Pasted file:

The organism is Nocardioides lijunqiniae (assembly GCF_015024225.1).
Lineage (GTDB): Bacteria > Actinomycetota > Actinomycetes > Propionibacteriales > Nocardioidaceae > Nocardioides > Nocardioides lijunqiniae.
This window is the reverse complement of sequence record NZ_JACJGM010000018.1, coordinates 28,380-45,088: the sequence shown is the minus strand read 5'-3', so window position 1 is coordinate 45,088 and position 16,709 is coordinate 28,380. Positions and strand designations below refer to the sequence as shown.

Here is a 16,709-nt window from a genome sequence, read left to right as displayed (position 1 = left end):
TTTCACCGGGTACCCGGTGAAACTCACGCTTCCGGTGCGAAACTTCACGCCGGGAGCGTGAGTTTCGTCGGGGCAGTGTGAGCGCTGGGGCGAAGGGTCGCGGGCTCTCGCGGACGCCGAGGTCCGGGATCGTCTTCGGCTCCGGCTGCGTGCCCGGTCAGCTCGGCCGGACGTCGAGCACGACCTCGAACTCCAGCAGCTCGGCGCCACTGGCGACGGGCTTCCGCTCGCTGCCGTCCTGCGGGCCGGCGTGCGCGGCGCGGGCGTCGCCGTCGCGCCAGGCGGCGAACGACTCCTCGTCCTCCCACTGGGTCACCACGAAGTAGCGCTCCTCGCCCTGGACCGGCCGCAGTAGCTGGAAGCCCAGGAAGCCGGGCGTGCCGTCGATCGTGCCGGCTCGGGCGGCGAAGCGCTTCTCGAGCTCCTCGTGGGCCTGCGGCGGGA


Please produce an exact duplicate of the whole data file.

The organism is Nocardioides lijunqiniae (assembly GCF_015024225.1).
Lineage (GTDB): Bacteria > Actinomycetota > Actinomycetes > Propionibacteriales > Nocardioidaceae > Nocardioides > Nocardioides lijunqiniae.
This window is the reverse complement of sequence record NZ_JACJGM010000018.1, coordinates 28,380-45,088: the sequence shown is the minus strand read 5'-3', so window position 1 is coordinate 45,088 and position 16,709 is coordinate 28,380. Positions and strand designations below refer to the sequence as shown.

Here is a 16,709-nt window from a genome sequence, read left to right as displayed (position 1 = left end):
TTTCACCGGGTACCCGGTGAAACTCACGCTTCCGGTGCGAAACTTCACGCCGGGAGCGTGAGTTTCGTCGGGGCAGTGTGAGCGCTGGGGCGAAGGGTCGCGGGCTCTCGCGGACGCCGAGGTCCGGGATCGTCTTCGGCTCCGGCTGCGTGCCCGGTCAGCTCGGCCGGACGTCGAGCACGACCTCGAACTCCAGCAGCTCGGCGCCACTGGCGACGGGCTTCCGCTCGCTGCCGTCCTGCGGGCCGGCGTGCGCGGCGCGGGCGTCGCCGTCGCGCCAGGCGGCGAACGACTCCTCGTCCTCCCACTGGGTCACCACGAAGTAGCGCTCCTCGCCCTGGACCGGCCGCAGTAGCTGGAAGCCCAGGAAGCCGGGCGTGCCGTCGATCGTGCCGGCTCGGGCGGCGAAGCGCTTCTCGAGCTCCTCGTGGGCCTGCGGCGGGA